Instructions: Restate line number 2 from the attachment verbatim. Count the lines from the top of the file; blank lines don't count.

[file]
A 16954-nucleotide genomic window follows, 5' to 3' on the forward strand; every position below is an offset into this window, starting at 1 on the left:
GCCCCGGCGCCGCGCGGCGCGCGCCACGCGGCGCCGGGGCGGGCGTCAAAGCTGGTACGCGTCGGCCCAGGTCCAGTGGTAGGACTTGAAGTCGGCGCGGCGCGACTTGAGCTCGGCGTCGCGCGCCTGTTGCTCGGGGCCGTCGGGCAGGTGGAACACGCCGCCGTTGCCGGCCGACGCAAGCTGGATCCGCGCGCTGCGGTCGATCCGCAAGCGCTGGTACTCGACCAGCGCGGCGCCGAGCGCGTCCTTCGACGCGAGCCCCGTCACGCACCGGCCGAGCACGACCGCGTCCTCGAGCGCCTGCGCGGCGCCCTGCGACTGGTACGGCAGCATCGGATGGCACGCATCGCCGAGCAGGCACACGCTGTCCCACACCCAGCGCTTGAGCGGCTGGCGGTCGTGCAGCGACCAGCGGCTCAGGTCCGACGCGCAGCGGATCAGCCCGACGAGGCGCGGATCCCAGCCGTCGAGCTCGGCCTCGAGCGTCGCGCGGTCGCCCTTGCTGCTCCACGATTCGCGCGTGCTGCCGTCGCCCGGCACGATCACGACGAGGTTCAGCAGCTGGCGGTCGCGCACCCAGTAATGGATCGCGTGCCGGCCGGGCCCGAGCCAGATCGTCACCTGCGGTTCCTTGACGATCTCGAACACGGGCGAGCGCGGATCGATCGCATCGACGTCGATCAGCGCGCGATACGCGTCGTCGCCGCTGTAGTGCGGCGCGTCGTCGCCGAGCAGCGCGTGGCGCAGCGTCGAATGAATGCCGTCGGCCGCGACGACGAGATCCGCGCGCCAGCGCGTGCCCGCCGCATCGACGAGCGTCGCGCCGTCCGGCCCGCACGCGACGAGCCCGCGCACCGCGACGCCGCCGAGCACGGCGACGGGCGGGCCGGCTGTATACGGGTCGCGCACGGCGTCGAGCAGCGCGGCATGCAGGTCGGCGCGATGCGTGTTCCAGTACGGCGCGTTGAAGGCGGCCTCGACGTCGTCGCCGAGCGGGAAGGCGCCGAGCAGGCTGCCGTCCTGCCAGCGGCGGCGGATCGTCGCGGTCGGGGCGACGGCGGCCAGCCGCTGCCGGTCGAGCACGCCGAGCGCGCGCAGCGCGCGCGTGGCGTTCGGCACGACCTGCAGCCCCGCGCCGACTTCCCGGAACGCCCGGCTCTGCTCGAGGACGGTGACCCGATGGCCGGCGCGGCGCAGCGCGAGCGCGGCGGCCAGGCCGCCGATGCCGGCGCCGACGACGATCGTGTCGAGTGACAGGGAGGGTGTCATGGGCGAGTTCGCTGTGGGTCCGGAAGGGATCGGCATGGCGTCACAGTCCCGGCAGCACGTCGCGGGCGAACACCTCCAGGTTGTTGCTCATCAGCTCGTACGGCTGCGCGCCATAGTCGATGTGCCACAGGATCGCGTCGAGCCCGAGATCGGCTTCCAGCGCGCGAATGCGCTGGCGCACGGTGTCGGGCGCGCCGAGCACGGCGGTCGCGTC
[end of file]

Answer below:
GCCCCGGCGCCGCGCGGCGCGCGCCACGCGGCGCCGGGGCGGGCGTCAAAGCTGGTACGCGTCGGCCCAGGTCCAGTGGTAGGACTTGAAGTCGGCGCGGCGCGACTTGAGCTCGGCGTCGCGCGCCTGTTGCTCGGGGCCGTCGGGCAGGTGGAACACGCCGCCGTTGCCGGCCGACGCAAGCTGGATCCGCGCGCTGCGGTCGATCCGCAAGCGCTGGTACTCGACCAGCGCGGCGCCGAGCGCGTCCTTCGACGCGAGCCCCGTCACGCACCGGCCGAGCACGACCGCGTCCTCGAGCGCCTGCGCGGCGCCCTGCGACTGGTACGGCAGCATCGGATGGCACGCATCGCCGAGCAGGCACACGCTGTCCCACACCCAGCGCTTGAGCGGCTGGCGGTCGTGCAGCGACCAGCGGCTCAGGTCCGACGCGCAGCGGATCAGCCCGACGAGGCGCGGATCCCAGCCGTCGAGCTCGGCCTCGAGCGTCGCGCGGTCGCCCTTGCTGCTCCACGATTCGCGCGTGCTGCCGTCGCCCGGCACGATCACGACGAGGTTCAGCAGCTGGCGGTCGCGCACCCAGTAATGGATCGCGTGCCGGCCGGGCCCGAGCCAGATCGTCACCTGCGGTTCCTTGACGATCTCGAACACGGGCGAGCGCGGATCGATCGCATCGACGTCGATCAGCGCGCGATACGCGTCGTCGCCGCTGTAGTGCGGCGCGTCGTCGCCGAGCAGCGCGTGGCGCAGCGTCGAATGAATGCCGTCGGCCGCGACGACGAGATCCGCGCGCCAGCGCGTGCCCGCCGCATCGACGAGCGTCGCGCCGTCCGGCCCGCACGCGACGAGCCCGCGCACCGCGACGCCGCCGAGCACGGCGACGGGCGGGCCGGCTGTATACGGGTCGCGCACGGCGTCGAGCAGCGCGGCATGCAGGTCGGCGCGATGCGTGTTCCAGTACGGCGCGTTGAAGGCGGCCTCGACGTCGTCGCCGAGCGGGAAGGCGCCGAGCAGGCTGCCGTCCTGCCAGCGGCGGCGGATCGTCGCGGTCGGGGCGACGGCGGCCAGCCGCTGCCGGTCGAGCACGCCGAGCGCGCGCAGCGCGCGCGTGGCGTTCGGCACGACCTGCAGCCCCGCGCCGACTTCCCGGAACGCCCGGCTCTGCTCGAGGACGGTGACCCGATGGCCGGCGCGGCGCAGCGCGAGCGCGGCGGCCAGGCCGCCGATGCCGGCGCCGACGACGATCGTGTCGAGTGACAGGGAGGGTGTCATGGGCGAGTTCGCTGTGGGTCCGGAAGGGATCGGCATGGCGTCACAGTCCCGGCAGCACGTCGCGGGCGAACACCTCCAGGTTGTTGCTCATCAGCTCGTACGGCTGCGCGCCATAGTCGATGTGCCACAGGATCGCGTCGAGCCCGAGATCGGCTTCCAGCGCGCGAATGCGCTGGCGCACGGTGTCGGGCGCGCCGAGCACGGCGGTCGCGTC